Pet projects put on back-burner as ministers grapple with school funding problems. Jon Slater reports
CIVIL servants have been ordered to cut millions of pounds from their pet projects to free money for hard-up schools, The TES has learnt.
Budgets at the Department for Education and Skills and its quangos are being re-examined in an attempt to alleviate this year's funding problems and to prevent a similar crisis next year.
The crackdown, ordered by Charles Clarke, the Education Secretary, shows just how worried ministers remain about the effect of the funding crisis on schools.
Clearly they remain sensitive to criticism from opposition politicians and council leaders that it is central, not local, government which has held on to money intended for schools.
Two weeks ago a TES survey showed that 1,000 teachers and hundreds of support staff are to be made redundant this September.
This week Tony Blair told that Commons around 500 teachers were being made redundant from schools in England: half the cuts were deficit-related.
More than pound;500 million of taxpayers' money is being shared by the four school-related quangos this year. Administration costs have increased by more than 50 per cent in the past three years.
Last year, the 10 non-departmental public bodies (NDPBs) associated with the DfES spent pound;380m on administration. This excludes the pound;200m costs of the Office for Standards in Education as the inspectorate is a government department rather than a quango.
The Teacher Training Agency often struggles to spend its budget. TTA officials have been asked to return pound;14m, equivalent to 4 per cent of its pound;384.5m budget.
A spokesman for the Learning and Skills Council, which is responsible for FE and school sixth-form funding, said: "This is something we are looking at. If less is spent on administration then more can be given to front-line services."
The National College for School Leadership, the Qualifications and Curriculum Authority and the British Educational Communications and Technology Agency denied being asked to make cuts.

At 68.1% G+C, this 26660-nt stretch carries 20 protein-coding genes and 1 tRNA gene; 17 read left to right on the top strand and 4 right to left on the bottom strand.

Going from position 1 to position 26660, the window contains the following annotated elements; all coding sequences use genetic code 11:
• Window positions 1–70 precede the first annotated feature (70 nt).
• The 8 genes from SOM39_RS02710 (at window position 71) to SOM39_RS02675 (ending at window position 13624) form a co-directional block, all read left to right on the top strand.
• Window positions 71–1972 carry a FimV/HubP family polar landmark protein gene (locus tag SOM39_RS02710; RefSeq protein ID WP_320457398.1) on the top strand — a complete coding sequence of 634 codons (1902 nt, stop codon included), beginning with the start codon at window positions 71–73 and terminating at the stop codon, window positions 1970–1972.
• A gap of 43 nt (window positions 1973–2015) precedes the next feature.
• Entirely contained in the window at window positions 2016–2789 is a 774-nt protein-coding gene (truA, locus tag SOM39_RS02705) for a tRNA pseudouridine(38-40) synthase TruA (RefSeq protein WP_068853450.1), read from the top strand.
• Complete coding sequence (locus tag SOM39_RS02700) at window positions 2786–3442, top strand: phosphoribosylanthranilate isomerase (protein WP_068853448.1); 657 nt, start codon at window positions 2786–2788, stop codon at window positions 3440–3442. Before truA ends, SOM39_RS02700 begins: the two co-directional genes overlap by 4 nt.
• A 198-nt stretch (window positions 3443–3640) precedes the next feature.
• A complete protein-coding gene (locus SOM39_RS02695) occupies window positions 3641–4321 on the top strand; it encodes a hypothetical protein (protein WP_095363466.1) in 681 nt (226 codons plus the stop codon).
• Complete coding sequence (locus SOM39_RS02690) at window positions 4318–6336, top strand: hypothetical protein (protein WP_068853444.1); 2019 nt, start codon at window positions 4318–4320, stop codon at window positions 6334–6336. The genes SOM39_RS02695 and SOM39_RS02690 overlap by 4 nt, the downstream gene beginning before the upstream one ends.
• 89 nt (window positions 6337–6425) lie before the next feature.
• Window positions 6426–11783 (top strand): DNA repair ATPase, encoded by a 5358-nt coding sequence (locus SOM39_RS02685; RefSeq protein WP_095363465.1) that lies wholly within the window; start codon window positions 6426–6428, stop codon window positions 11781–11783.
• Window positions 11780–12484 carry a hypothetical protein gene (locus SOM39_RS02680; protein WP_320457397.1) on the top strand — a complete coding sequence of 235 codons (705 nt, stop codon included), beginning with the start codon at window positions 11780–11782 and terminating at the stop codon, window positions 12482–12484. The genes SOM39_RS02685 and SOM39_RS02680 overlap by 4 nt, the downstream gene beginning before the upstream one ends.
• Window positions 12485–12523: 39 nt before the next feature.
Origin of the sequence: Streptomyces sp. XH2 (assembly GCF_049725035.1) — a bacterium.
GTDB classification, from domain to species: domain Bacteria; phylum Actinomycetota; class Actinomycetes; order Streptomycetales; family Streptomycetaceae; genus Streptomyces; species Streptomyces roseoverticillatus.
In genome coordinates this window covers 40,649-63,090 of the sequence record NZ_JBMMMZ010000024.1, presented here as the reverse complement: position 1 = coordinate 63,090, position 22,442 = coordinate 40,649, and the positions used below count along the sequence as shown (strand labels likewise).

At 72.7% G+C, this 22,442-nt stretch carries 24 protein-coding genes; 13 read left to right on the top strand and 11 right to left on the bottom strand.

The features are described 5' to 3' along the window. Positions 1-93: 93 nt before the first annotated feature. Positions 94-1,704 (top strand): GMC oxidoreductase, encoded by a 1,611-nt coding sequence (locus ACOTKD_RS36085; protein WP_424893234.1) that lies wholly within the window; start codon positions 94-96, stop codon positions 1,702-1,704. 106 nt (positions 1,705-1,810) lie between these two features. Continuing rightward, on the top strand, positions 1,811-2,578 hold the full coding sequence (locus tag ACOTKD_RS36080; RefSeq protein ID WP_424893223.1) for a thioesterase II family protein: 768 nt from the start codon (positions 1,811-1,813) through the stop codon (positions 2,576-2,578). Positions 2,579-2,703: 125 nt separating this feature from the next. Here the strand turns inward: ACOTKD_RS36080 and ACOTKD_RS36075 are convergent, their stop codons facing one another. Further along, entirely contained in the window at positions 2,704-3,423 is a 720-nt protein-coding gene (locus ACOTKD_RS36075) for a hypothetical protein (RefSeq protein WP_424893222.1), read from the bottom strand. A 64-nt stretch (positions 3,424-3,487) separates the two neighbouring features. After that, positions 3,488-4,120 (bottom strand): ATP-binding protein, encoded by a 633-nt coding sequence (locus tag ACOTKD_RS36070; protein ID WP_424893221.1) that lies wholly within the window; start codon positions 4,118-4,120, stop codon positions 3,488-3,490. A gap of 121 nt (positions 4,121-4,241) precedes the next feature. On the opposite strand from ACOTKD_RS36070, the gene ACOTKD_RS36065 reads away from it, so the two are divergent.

Heather du Quesnay, chief executive of the NCSL, said: "We realise this is a tough time and like all well-managed organisations, the NCSL keeps its budgets under constant review."
The DfES denied it was cutting quango budgets but Mr Clarke needs to prove education spending is efficient if he is to win more money for schools from the Treasury to avoid teacher redundancies next year.
He has already warned Downing Street that this may be necessary as schools'
costs are expected to continue rising at their present rate for at least another year.
Gordon Brown, the Chancellor, has said he will not give extra money to departments that are not making the best use of resources.
Headteachers are also putting pressure on Mr Clarke. The National Association of Head Teachers has reiterated its threat to pull out of the agreement to cut teachers' workload unless more money is found. The Secondary Heads Association is also demanding more money this year although it still backs the workload deal.
Workload threat, 4 Funding, 14, Management, 35
Last year's admin costs
Department for Education and Skills 238
Adult Learning Inspectorate 23
British Educational Communications and Technology Agency 4
Higher Education Funding Council 16
Investors in People UK 6
Learning and Skills Council 230
National College for School Leadership 6
Qualifications and Curriculum Authority 32
Sector Skills Development Agency 4
Student Loans Company 50
Teacher Training Agency 10
Source: DfES annual report (20023)